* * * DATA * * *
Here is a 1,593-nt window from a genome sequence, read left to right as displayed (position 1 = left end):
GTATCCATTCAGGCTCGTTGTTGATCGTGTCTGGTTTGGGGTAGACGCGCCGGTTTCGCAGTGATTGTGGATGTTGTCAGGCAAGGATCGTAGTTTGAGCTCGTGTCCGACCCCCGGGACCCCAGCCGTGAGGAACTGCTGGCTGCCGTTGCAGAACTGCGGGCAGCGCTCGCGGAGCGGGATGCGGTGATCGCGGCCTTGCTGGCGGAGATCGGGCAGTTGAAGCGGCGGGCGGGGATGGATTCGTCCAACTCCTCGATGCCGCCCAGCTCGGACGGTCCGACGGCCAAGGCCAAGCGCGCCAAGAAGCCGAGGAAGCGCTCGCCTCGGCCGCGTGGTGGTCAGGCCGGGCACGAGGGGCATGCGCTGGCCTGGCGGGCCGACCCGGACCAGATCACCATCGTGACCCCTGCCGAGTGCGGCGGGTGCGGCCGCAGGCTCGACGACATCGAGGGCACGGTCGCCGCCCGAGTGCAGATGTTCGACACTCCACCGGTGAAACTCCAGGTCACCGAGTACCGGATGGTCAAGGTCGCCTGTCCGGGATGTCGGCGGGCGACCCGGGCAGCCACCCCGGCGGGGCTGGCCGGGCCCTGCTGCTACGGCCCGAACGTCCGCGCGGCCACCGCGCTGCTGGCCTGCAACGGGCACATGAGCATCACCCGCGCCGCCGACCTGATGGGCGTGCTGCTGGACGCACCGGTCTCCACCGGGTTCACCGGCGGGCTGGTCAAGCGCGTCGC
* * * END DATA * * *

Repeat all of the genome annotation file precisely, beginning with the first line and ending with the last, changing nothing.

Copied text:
Here is a 1,593-nt window from a genome sequence, read left to right as displayed (position 1 = left end):
GTATCCATTCAGGCTCGTTGTTGATCGTGTCTGGTTTGGGGTAGACGCGCCGGTTTCGCAGTGATTGTGGATGTTGTCAGGCAAGGATCGTAGTTTGAGCTCGTGTCCGACCCCCGGGACCCCAGCCGTGAGGAACTGCTGGCTGCCGTTGCAGAACTGCGGGCAGCGCTCGCGGAGCGGGATGCGGTGATCGCGGCCTTGCTGGCGGAGATCGGGCAGTTGAAGCGGCGGGCGGGGATGGATTCGTCCAACTCCTCGATGCCGCCCAGCTCGGACGGTCCGACGGCCAAGGCCAAGCGCGCCAAGAAGCCGAGGAAGCGCTCGCCTCGGCCGCGTGGTGGTCAGGCCGGGCACGAGGGGCATGCGCTGGCCTGGCGGGCCGACCCGGACCAGATCACCATCGTGACCCCTGCCGAGTGCGGCGGGTGCGGCCGCAGGCTCGACGACATCGAGGGCACGGTCGCCGCCCGAGTGCAGATGTTCGACACTCCACCGGTGAAACTCCAGGTCACCGAGTACCGGATGGTCAAGGTCGCCTGTCCGGGATGTCGGCGGGCGACCCGGGCAGCCACCCCGGCGGGGCTGGCCGGGCCCTGCTGCTACGGCCCGAACGTCCGCGCGGCCACCGCGCTGCTGGCCTGCAACGGGCACATGAGCATCACCCGCGCCGCCGACCTGATGGGCGTGCTGCTGGACGCACCGGTCTCCACCGGGTTCACCGGCGGGCTGGTCAAGCGCGTCGC